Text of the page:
Q: Is the game designed to be played alone or can more than one player enjoy the game at the same time? Similarly is it as fun to play as a casual gamer as it is an enthusiast?
There is a full online multiplayer-experience available as well the single-player game. We support a maximum of 12 players online and you are able to race in a way that suits you. For example if you want to do qualifying followed by a full length race with damage, dynamic weather and all of the rules then you can set that up. Alternatively, if you want a casual three lap blast in the sun around your home track then that is simple to arrange.

It is those kind of levels of customisation that make the game accessible to hardcore and casual players alike. More experienced players are more likely to do full length race weekends with no driver aids while more casual players will want shorter races that are much more pick up and play. You can introduce driver aids such as Brake Assist, ABS, Traction Control and Racing Line to make the game more accessible.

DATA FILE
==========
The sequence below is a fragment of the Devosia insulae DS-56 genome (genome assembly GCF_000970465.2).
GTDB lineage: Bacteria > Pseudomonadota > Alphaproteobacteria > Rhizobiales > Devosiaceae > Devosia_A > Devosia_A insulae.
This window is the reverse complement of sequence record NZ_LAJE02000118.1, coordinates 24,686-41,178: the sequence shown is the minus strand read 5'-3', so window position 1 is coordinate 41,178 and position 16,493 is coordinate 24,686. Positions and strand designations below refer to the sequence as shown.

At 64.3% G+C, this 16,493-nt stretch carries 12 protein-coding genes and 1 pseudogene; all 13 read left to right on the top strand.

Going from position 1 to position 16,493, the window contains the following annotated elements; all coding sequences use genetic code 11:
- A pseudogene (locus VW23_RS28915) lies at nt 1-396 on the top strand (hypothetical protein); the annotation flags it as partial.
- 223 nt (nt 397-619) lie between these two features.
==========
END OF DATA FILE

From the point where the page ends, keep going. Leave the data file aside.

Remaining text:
Q: How will you reflect the changeable weather conditions that so often affect Grands Prix?
Dynamic weather was right at the top of our wish list and we are confident that we have the most comprehensive and impressive weather system ever seen in a racing game. The weather system is linked into the tracks geography and is changeable not only through a race weekend but also within an individual session meaning that you will get those sudden changes in conditions that can make races so dramatic.

You will also have those split-second decisions to make, for example: will you be the first person to gamble during a wet race and go onto a dry tyre compound because the conditions are improving? The kind of decision that can make or break your race weekend or season!